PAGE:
This short story is set at Christmas during World War I.
Bertie Connolly shivered as he scratched the words onto the paper by the light of a sputtering candle. Despite his greatcoat, the damp cold ate into him. His puttees were caked with mud. His feet hadn’t been dry since early October. A rat ran over his outstretched legs. Bertie chucked his mess tin at it but it was too quick for him.
Sighing, he settled down to his writing again.
27th December 1914
Dearest Ma and Pa,
Hoping this finds you in good health. I was very grateful for the parcel. Your seed cake went down well with the lads, Ma. Please send some baccy again next time if you can, Pa.
We moved up the line a couple of weeks ago to a new “place” but it looks just like the one we left. Trenches and mud and rats as big as cats. Me and Jimmy Cathorn have got a bet on as to who can brain the most. I’m up on him so far. And don’t worry, Ma, I’ve been saying my prayers. God’s looked after me so far.
I was sorry that it wasn’t all over by Christmas, like everyone said it would be, so I could be back at home with you. I pictured you having your Christmas dinner. What wouldn’t I give for a taste of your plum pudding, Ma!
The strangest thing happened here over Christmas. You wouldn’t credit it. I was on sentry duty on Christmas Eve – just my luck! It was freezing cold but not raining, luckily. I had to stamp my feet and flap my arms to keep warm. The Boche and us had been slugging away at each other all week. I could hardly hear myself think.
The shelling stopped for a bit, so I looked through the periscope to see what was happening. No Man’s Land is not very wide here and you can see across to the other side, through the wire.
Imagine my surprise when I saw a row of candles stuck on top of the Boche’s trenches. Blimey, I thought. They’re not going to surrender, are they? I called the Sergeant over to have a look.
“Some trick of theirs, I expect,” Sarge said, shrugging. “Crafty beggars, they are.”
He’d just turned his back when singing drifted over No Man’s Land. The music sounded like ‘Silent Night’ but the words were all in German, I suppose. Some of our boys came up out of the dugouts and listened.
George Barton said, “Come on, lads. They’re not the only ones as can sing. Give ’em a chorus of ‘Good King Wenceslas’.”
So we all joined in and gave it to them. They sang back with some German song. We replied with ‘Oh come, all ye faithful’.
“Hey, Tommy. Merry Christmas!” shouted a voice from the other side.
“Merry Christmas to you too, Fritz!” George bellowed back, cupping his hands around his mouth.
Men on both sides shouted greetings for a minute and then it all fell silent again. Sarge took another look through the periscope.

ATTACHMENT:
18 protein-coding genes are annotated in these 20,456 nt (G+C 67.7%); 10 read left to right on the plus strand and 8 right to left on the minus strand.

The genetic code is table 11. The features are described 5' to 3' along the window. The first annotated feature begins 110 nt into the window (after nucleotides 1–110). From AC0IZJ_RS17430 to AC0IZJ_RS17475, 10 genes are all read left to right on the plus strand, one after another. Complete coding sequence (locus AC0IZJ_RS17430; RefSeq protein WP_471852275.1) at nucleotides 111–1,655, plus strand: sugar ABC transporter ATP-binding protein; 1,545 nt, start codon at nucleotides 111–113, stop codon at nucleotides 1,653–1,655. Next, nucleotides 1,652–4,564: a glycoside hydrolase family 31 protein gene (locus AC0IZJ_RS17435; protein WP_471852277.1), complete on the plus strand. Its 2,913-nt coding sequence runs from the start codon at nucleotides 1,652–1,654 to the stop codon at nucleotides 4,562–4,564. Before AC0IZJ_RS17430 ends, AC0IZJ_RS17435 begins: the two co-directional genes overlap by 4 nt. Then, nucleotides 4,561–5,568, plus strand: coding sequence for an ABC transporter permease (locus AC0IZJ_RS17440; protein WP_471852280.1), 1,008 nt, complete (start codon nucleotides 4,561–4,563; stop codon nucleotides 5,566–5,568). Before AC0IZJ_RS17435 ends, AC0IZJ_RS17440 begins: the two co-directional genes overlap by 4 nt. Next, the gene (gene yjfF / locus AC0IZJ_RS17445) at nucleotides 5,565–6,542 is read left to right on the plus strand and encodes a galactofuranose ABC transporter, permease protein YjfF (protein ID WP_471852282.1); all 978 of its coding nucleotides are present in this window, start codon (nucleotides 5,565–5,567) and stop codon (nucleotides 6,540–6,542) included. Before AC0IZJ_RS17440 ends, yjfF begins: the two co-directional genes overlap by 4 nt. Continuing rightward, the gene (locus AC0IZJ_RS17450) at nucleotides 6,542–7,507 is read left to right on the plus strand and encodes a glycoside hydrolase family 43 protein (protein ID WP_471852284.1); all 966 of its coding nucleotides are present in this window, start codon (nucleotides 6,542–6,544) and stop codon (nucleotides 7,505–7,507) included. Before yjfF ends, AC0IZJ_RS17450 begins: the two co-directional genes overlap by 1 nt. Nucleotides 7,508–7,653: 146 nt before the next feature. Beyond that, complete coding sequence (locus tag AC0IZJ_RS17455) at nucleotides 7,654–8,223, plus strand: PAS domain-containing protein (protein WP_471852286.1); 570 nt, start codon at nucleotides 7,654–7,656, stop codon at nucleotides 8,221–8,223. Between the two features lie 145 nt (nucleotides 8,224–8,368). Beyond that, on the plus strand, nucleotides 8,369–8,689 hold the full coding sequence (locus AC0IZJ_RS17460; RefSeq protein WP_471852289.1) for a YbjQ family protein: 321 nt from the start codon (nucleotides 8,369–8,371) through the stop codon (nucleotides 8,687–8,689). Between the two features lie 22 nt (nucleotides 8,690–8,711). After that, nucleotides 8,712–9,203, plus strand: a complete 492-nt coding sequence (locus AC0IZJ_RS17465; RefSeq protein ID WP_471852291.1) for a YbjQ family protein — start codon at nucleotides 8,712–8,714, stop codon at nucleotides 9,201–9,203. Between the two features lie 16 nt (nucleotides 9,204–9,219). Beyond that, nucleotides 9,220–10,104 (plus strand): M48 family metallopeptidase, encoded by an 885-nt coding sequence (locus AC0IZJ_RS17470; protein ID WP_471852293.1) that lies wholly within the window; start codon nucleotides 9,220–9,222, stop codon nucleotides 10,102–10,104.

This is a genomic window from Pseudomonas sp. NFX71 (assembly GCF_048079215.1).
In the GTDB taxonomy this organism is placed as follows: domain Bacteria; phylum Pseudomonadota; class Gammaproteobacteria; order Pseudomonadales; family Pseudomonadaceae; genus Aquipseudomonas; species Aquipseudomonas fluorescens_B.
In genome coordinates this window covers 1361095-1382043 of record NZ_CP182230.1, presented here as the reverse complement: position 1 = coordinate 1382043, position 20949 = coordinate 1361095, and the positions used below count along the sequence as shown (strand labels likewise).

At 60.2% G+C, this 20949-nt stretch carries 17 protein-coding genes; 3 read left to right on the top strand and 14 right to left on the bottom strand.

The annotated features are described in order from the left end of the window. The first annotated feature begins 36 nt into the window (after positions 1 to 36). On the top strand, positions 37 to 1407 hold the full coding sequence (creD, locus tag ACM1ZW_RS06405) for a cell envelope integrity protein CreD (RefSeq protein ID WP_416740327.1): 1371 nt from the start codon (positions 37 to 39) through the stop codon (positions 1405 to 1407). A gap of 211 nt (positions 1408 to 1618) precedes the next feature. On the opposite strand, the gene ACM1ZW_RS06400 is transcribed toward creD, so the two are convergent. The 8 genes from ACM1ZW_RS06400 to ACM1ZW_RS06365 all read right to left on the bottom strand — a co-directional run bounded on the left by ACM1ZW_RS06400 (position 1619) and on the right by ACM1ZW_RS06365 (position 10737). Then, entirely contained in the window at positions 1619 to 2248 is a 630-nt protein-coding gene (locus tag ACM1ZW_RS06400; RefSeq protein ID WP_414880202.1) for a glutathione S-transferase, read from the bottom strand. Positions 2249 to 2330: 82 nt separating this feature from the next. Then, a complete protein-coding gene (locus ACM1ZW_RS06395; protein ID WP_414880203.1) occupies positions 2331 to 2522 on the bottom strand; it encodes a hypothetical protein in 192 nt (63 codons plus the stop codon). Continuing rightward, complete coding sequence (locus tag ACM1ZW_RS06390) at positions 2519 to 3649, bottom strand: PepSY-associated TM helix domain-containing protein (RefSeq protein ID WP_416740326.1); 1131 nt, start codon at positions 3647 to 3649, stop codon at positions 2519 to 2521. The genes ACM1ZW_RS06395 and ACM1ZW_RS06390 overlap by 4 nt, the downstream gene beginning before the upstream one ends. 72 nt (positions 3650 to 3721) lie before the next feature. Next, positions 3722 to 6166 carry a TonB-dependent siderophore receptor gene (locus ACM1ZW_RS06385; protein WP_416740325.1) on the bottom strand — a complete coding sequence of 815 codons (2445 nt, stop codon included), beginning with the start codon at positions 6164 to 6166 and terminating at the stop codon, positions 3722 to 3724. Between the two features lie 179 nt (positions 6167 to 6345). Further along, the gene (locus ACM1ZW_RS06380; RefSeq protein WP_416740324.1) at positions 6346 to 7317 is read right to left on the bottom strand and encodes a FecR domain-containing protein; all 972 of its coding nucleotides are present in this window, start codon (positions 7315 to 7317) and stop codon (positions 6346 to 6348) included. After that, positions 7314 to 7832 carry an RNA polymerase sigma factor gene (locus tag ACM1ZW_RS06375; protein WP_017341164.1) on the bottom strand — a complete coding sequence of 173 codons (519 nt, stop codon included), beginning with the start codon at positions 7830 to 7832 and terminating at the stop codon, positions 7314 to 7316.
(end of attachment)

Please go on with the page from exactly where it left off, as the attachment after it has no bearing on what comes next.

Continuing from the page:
“Lord bless us,” he shouted. “They’re coming out into No Man’s Land. One of them’s carrying a Christmas tree. Where the devil did they get that?”
Grey figures were picking their way across the muddy ground, dodging the craters.
“Don’t shoot, Tommy. We’ve got something for you. A Christmas present.”
We all looked at each other. “Don’t see any weapons,” Sarge said.
“What do you say, lads? Shall we go and wish Fritz a Merry Christmas in person?” George asked.
A few of the lads looked a bit doubtful but he put his foot on the ladder and hauled himself up till his head was over the top. We expected him to fall back into the trench with a sniper’s bullet in his brain. But nothing happened. So we put down our guns and clambered up after George.
They were waiting for us in the middle of No Man’s Land. Someone had planted the Christmas tree in the mud. We scrambled through the barbed wire and squelched through the muck. It didn’t half smell out there from the bodies that hadn’t been buried. Everything had been churned up or blown to bits by the shells, except for a couple of dead trees like skeletons. The only green thing was their blooming Christmas tree.
Some Fritz beckoned to us and held up a bottle. We got closer and soon we were shaking hands and slapping each other on the back. We had a drink out of the bottle. It looked like water but smelled strong and burned your throat as it went down. Snaps or something, they called it.
One of them had a few cigars which he handed out. I tried one but didn’t care for it so I gave it to Sarge. I prefer my baccy. One of our lads gave them a few tins of bully beef he’d brought with him and they seemed to like that. They’re welcome to it!